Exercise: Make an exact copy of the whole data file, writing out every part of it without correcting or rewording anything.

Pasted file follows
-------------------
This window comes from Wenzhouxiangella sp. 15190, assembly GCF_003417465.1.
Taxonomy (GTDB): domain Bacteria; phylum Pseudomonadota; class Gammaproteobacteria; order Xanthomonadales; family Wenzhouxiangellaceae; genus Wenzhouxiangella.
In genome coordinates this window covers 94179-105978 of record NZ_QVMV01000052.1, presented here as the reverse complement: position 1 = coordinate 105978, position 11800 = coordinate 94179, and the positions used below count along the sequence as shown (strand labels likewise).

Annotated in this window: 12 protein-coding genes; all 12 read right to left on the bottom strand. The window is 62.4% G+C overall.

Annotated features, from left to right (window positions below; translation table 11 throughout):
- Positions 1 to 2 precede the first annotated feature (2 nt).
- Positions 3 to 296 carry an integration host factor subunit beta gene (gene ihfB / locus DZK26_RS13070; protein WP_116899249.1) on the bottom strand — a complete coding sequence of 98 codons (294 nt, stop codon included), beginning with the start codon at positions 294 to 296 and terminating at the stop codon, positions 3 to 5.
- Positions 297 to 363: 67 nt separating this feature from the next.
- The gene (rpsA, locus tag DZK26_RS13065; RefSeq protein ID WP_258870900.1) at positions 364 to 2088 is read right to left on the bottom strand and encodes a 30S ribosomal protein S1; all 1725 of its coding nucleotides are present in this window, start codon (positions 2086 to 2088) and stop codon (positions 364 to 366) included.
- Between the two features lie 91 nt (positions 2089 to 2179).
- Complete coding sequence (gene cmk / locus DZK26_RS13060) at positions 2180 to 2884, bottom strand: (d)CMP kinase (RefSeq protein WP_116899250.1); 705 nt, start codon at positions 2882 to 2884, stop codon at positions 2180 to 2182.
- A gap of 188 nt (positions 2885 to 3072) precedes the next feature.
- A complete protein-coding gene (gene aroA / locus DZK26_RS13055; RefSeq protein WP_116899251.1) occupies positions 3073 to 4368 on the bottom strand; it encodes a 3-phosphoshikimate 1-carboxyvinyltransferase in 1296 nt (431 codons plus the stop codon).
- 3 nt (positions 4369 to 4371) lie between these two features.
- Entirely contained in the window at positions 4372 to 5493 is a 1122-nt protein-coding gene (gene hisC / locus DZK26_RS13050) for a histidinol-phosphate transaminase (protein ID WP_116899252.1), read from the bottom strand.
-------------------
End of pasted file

This window comes from Wenzhouxiangella sp. 15190, assembly GCF_003417465.1.
Taxonomy (GTDB): domain Bacteria; phylum Pseudomonadota; class Gammaproteobacteria; order Xanthomonadales; family Wenzhouxiangellaceae; genus Wenzhouxiangella.
In genome coordinates this window covers 94179-105978 of record NZ_QVMV01000052.1, presented here as the reverse complement: position 1 = coordinate 105978, position 11800 = coordinate 94179, and the positions used below count along the sequence as shown (strand labels likewise).

Annotated in this window: 12 protein-coding genes; all 12 read right to left on the bottom strand. The window is 62.4% G+C overall.

Annotated features, from left to right (window positions below; translation table 11 throughout):
- Positions 1 to 2 precede the first annotated feature (2 nt).
- Positions 3 to 296 carry an integration host factor subunit beta gene (gene ihfB / locus DZK26_RS13070; protein WP_116899249.1) on the bottom strand — a complete coding sequence of 98 codons (294 nt, stop codon included), beginning with the start codon at positions 294 to 296 and terminating at the stop codon, positions 3 to 5.
- Positions 297 to 363: 67 nt separating this feature from the next.
- The gene (rpsA, locus tag DZK26_RS13065; RefSeq protein ID WP_258870900.1) at positions 364 to 2088 is read right to left on the bottom strand and encodes a 30S ribosomal protein S1; all 1725 of its coding nucleotides are present in this window, start codon (positions 2086 to 2088) and stop codon (positions 364 to 366) included.
- Between the two features lie 91 nt (positions 2089 to 2179).
- Complete coding sequence (gene cmk / locus DZK26_RS13060) at positions 2180 to 2884, bottom strand: (d)CMP kinase (RefSeq protein WP_116899250.1); 705 nt, start codon at positions 2882 to 2884, stop codon at positions 2180 to 2182.
- A gap of 188 nt (positions 2885 to 3072) precedes the next feature.
- A complete protein-coding gene (gene aroA / locus DZK26_RS13055; RefSeq protein WP_116899251.1) occupies positions 3073 to 4368 on the bottom strand; it encodes a 3-phosphoshikimate 1-carboxyvinyltransferase in 1296 nt (431 codons plus the stop codon).
- 3 nt (positions 4369 to 4371) lie between these two features.
- Entirely contained in the window at positions 4372 to 5493 is a 1122-nt protein-coding gene (gene hisC / locus DZK26_RS13050) for a histidinol-phosphate transaminase (protein ID WP_116899252.1), read from the bottom strand.